My point was mainly that, when ranking countries by their protection of "property rights," can't one make a case that Mexico's planning regulations as you describe them confer greater "property rights" on landowners than those in almost any American city. Narrow streets, no Euclidean zoning, no setbacks, etc., while enabling a traditionalist urban form, ultimately allow a landowner to do more of what he wants with more of his property.

    As for de Soto's argument: I'm skeptical about the idea of promoting homes as collateral, by way of titling programs, for a number of reasons which are mentioned in the literature I've cited, but that's a bit beyond the scope of this post.

  5. There are two glaring problems with this article. First is this assumption "and still the developers profit". Why would you assume a developer is profiting? Might not many of these dwellings be shacks built from scrap by the homeowner?

    Second you assume rather naively that homeownership is a good thing. Would you rather live in Mexico or India with 80% + ownership rates or America with it's sub 70% rate? In fact states in America with higher ownership rates tend to be worse of than their renter neighbors.

  6. Charlie is not making a case for increasing home ownership rates; nor is he advocating anyone live in the slums of Mexico or India. Instead, he is pointing out some problems with the way "property rights" are defined by the Property Rights Alliance and shows how we can learn from the more informal system of property rights that exist in flavelas.

    I'd suggest you work on your critical reading skills. The last paragraph of his article really says it all.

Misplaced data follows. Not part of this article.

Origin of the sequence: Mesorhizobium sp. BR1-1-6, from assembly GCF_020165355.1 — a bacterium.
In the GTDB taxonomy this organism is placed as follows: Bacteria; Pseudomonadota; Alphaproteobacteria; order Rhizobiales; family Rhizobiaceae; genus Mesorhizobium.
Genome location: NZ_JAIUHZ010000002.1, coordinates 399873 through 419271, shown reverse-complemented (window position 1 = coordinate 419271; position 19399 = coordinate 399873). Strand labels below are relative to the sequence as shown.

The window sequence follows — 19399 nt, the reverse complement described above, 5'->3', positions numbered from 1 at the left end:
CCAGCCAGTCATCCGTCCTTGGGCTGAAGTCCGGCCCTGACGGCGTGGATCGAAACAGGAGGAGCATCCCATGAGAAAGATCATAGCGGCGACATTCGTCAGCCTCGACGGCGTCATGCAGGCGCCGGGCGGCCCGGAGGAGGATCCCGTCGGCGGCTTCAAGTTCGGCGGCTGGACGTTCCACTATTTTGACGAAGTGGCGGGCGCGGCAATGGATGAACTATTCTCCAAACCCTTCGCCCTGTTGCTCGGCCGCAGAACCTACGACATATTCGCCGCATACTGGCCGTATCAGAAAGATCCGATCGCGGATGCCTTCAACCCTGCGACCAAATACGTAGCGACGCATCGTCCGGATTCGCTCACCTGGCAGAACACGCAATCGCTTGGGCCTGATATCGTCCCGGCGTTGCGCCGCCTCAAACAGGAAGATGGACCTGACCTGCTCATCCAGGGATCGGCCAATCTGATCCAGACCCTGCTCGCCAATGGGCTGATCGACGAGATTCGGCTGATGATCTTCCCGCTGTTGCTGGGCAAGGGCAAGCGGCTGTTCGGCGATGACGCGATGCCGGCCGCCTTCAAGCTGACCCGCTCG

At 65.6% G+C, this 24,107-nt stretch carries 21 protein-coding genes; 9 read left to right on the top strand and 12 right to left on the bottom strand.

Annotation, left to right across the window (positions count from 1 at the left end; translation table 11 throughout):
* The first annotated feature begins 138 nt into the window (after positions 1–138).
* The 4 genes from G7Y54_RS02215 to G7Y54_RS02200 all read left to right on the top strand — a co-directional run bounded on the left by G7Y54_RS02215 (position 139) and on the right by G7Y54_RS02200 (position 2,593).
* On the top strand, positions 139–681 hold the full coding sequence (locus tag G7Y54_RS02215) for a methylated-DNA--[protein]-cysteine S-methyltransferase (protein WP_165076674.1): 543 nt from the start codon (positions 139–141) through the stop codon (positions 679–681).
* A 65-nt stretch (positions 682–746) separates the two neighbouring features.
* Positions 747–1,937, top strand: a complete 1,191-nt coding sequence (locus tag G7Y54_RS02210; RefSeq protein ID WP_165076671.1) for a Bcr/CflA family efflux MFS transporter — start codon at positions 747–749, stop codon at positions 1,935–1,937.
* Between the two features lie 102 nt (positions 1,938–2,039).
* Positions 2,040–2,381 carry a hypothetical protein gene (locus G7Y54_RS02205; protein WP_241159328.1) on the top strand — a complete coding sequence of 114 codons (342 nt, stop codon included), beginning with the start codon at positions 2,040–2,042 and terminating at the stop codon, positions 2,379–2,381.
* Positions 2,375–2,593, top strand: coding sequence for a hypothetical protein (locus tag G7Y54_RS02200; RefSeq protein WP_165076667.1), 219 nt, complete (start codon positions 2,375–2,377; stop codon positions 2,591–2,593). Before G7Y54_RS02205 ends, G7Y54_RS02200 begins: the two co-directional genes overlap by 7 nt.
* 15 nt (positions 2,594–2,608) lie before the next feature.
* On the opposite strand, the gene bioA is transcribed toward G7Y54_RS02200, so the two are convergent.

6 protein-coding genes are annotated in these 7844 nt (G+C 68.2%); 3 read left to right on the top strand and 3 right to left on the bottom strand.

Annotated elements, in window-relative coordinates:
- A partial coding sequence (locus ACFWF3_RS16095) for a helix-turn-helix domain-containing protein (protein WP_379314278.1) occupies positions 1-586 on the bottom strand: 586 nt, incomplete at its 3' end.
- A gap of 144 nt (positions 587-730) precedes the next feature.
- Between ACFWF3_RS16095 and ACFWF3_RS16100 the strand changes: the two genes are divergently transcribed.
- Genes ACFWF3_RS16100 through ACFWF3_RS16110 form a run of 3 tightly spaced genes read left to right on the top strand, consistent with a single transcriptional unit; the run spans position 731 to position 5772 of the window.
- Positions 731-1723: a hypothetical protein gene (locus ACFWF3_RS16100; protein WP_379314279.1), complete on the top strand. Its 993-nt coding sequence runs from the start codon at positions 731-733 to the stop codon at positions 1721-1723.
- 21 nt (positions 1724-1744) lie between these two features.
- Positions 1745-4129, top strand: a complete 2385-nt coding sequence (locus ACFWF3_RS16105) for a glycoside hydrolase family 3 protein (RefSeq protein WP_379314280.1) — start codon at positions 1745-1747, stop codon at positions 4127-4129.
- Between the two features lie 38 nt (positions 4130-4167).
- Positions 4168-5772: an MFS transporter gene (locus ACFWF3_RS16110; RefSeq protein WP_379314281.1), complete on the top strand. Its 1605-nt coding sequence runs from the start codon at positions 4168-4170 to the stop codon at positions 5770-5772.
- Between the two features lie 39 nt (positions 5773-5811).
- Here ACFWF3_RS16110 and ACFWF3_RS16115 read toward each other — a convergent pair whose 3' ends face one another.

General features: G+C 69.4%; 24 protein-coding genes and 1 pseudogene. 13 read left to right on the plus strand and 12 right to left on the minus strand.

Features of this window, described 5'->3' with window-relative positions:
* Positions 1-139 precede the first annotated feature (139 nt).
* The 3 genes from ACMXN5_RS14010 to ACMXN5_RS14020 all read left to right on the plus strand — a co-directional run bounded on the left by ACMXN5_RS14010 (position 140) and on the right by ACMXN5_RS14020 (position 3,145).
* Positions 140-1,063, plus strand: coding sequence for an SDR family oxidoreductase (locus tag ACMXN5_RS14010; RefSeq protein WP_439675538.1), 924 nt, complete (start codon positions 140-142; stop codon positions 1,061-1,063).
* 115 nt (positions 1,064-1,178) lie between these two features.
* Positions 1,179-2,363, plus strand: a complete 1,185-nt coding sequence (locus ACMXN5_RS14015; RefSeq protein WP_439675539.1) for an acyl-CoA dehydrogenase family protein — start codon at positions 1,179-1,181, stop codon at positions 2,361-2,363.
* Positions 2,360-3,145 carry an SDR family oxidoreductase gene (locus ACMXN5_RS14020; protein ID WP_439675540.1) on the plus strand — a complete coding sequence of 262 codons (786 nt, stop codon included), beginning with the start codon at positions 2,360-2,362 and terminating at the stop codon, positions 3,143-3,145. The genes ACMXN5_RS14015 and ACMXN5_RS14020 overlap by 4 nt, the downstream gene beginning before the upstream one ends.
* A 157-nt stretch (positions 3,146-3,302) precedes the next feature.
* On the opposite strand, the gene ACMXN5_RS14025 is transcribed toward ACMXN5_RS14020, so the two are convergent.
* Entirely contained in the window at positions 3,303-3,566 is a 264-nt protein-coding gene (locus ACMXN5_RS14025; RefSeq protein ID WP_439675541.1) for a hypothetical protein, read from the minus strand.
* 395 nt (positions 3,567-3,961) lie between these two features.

7. Vince, you mean to tell me that calling Mexico's policies "remarkable" isn't praising high ownership? Or having an urbanism blog that focuses almost solely on single family housing? Additionally, I never claimed that he advocated for living in slums. It seems it is you that needs to work on your critical reading skills, but based on your petulant reply I can safely say that you have far more problems than that.

  8. Benny -- thanks for taking the time to read and comment. The point I made about the developer profiting was directed to the mass-produced attached housing currently being built by Mexican builders out on the fringes of Tijuana, Mexico City, etc. Seeing the amount that's being built, I made the assumption, not unreasonable I thought, that these developments make money for their builders in spite of the low cost per unit.

    The reference to Mexican levels of homeownership being "remarkable" was not really meant to praise the result, but to note the contrast between the American and Mexican results in the context of the Property Rights Alliance's position (which is very much pro-ownership). A pro-"property rights" organization which 1) believes that making homeownership easier (i.e. more affordable) is a virtue and 2) believes that access to loans are a key to achieving that result, while ignoring the lack of land use restrictions that have led to far more affordable homes in countries that are much poorer than the United States, invites this sort of critique. It does not imply, though, that I believe that high levels of ownership are per se desirable.

  9. Do the younger populations of developing countries facilitate a more liberal approach to building development?

    Are rich countries with their ageing populations hobbled by the "my house is my pension" syndrome, which puts huge amounts of pressure on elected politicians to keep house prices high?

  10. Great article although cannot agree with all it. the above comments are very good to read.